U.S. farmers and ranchers are interested in growing and using hemp.
A recent Farm Journal survey of 950 farmers and ranchers across the United States found that although almost none of them currently grow any form of cannabis, about half would consider doing so – and many would consider using it.
Data from advocacy group Vote Hemp show that before the Farm Bill, U.S. farmers were engaging in state-run industrial hemp pilot programs, with more than 78,000 acres across 24 states in 2018, three times the amount of hemp grown in 2017.
Given hemp’s status after the Farm Bill, Hemp Industry Daily estimates that hemp-derived CBD retail sales will reach $900 million to $1.1 billion in 2019.
The Farm Journal survey asked respondents to provide their level of agreement with statements relating to whether they believe farmers should grow various forms of cannabis – ranging from industrial hemp to high-CBD, low-THC medical cannabis – and whether they would be willing to use these forms of cannabis themselves.
Respondents gave their highest level of agreement to statements about growing and using hemp for industrial purposes, with 83% in agreement with the statement that farmers should be involved in growing cannabis for industrial hemp and 71% agreeing they would grow industrial hemp themselves.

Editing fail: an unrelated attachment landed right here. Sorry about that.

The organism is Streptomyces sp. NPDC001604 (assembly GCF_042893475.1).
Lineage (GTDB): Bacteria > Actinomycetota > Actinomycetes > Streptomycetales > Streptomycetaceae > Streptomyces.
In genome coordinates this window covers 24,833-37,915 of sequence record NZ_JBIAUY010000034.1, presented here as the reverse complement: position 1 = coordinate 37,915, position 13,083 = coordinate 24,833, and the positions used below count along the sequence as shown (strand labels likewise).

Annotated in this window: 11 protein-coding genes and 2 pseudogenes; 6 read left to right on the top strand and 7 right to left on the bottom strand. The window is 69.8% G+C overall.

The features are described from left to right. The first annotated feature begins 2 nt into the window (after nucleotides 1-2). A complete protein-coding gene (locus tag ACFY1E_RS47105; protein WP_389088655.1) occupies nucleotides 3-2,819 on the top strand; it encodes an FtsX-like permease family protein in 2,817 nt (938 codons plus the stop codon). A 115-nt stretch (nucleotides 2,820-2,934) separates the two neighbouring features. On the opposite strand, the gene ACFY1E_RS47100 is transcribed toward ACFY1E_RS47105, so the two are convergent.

Interest in growing and using hemp for CBD for medical purposes was strong as well – 72% agreed with a statement that farmers should be involved in growing high-CBD, low-THC for medical purposes and 61% agreed they would use high-CBD, low-THC for medical purposes themselves.
Respondents showed less enthusiasm for using cannabis products as animal feed.
Even so, 60% of respondents agreed that farmers should grow cannabis for animal feed and 48% agreed they would use cannabis for animal feed themselves.
In addition to demonstrating that U.S. farmers and ranchers are interested in serving as a supply source for hemp, the survey showed that a proportion of this population may be willing to generate demand for hemp products.
Here’s what else you need to know about the situation:
- Respondents represented older generations, with 80% indicating they were 55 or older – in line with demographic trends in conventional agriculture. Seventy-six percent were male.
- Survey respondents were asked questions relating to high-THC medical and recreational marijuana as well. Those results can be found here.
- For more information about the impacts of the 2018 Farm Bill, download Hemp Industry Daily’s free Farm Bill Special Report that outlines changes in regulations and provides retail sales estimates for hemp and CBD.
- The March issue of Marijuana Business Magazine takes an in-depth look at challenges and opportunities facing hemp producers and entrepreneurs operating in this new frontier.
Maggie Cowee can be reached at firstname.lastname@example.org